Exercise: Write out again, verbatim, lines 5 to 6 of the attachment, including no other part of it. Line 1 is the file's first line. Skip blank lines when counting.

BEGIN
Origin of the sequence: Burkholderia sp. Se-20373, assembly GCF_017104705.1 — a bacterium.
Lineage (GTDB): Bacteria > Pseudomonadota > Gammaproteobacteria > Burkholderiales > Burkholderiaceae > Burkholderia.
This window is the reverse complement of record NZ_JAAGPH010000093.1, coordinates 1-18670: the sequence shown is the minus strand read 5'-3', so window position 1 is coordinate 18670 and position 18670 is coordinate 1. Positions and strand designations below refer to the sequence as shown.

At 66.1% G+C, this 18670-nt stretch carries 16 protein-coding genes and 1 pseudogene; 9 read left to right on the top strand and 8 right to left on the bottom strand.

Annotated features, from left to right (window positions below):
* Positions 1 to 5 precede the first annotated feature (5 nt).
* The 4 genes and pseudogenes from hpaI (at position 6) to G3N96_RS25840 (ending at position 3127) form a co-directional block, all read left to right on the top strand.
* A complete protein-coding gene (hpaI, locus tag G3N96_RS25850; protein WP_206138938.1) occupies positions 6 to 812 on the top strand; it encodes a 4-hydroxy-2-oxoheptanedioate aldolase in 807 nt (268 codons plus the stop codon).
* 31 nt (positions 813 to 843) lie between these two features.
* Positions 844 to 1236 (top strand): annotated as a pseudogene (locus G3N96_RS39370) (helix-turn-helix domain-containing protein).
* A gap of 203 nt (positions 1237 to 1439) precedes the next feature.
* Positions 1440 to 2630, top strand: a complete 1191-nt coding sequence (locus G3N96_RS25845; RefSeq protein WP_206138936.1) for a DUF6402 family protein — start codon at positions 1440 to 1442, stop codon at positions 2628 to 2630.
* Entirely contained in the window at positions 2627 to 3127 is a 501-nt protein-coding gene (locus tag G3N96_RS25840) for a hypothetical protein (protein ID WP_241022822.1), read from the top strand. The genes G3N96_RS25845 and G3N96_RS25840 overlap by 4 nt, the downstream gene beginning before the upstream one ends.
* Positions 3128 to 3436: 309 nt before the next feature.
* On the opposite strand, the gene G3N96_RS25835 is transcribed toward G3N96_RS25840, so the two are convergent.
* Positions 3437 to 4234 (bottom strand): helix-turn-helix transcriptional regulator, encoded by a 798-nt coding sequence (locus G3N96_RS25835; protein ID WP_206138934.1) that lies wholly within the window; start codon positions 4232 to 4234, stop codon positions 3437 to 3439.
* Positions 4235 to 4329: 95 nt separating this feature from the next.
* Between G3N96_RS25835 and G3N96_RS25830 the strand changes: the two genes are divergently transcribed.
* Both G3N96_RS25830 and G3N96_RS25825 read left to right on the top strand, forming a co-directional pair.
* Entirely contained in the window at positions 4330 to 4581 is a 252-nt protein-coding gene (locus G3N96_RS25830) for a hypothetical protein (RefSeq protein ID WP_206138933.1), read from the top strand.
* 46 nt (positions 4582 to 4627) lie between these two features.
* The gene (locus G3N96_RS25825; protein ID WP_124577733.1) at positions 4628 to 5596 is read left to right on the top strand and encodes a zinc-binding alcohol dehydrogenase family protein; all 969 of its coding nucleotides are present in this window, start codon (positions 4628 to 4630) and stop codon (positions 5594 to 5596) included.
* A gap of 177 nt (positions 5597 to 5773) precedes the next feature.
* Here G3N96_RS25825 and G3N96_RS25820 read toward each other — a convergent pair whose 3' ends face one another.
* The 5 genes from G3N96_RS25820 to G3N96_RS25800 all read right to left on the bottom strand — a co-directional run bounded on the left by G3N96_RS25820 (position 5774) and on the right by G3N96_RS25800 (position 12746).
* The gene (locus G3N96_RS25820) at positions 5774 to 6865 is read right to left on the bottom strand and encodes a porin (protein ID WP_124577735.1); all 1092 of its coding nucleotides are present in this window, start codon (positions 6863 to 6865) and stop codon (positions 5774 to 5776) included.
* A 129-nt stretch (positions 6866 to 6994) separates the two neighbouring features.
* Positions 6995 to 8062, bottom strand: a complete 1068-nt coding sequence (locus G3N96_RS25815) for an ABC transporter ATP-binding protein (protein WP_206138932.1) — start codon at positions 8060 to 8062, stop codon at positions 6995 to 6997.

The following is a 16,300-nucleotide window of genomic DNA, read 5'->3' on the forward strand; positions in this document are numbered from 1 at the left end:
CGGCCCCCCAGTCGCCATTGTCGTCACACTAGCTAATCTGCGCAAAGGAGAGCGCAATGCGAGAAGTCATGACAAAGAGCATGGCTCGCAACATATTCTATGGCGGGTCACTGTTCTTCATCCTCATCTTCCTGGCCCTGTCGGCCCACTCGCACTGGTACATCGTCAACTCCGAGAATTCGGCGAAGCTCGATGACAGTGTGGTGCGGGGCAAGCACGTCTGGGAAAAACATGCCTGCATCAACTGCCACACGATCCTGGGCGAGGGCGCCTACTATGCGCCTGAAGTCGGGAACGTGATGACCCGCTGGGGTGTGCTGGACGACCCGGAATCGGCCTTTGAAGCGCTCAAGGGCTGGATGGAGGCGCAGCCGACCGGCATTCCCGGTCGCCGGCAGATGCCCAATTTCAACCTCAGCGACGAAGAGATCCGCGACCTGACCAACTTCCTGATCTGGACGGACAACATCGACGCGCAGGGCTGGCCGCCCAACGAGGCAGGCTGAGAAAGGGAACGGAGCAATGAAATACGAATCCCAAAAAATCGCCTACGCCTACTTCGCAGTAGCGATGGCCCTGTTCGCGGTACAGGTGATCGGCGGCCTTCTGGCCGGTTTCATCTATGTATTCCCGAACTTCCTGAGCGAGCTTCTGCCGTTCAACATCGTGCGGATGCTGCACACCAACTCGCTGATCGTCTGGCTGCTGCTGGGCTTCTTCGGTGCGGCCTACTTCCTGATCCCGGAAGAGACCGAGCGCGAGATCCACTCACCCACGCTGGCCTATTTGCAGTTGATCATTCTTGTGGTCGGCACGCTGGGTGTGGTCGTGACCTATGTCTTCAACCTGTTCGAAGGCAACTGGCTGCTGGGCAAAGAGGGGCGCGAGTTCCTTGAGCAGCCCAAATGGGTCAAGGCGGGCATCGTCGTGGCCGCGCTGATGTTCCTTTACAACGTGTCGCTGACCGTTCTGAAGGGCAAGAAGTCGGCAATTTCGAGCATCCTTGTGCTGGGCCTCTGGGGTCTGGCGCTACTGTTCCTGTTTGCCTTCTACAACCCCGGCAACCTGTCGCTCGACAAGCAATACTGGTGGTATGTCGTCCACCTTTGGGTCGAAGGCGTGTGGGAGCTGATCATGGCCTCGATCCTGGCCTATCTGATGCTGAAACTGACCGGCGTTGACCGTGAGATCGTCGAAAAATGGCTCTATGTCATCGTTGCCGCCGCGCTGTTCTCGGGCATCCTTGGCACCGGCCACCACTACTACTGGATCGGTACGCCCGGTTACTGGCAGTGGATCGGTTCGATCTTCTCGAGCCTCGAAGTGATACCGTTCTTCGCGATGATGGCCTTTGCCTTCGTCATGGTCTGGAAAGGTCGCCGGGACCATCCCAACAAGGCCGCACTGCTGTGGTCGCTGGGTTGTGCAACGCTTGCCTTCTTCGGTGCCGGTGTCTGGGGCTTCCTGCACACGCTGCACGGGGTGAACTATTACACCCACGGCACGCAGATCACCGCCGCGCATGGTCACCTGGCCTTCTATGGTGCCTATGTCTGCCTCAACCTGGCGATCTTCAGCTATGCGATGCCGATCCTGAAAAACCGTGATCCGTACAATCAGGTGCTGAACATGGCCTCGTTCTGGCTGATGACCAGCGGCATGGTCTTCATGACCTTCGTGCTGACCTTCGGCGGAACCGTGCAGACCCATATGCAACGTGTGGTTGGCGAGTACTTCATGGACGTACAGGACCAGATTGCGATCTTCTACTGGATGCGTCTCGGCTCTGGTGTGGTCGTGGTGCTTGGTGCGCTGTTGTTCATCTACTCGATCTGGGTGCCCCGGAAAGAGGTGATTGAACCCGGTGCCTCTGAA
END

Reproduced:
Annotated features, from left to right (window positions below):
* Positions 1 to 5 precede the first annotated feature (5 nt).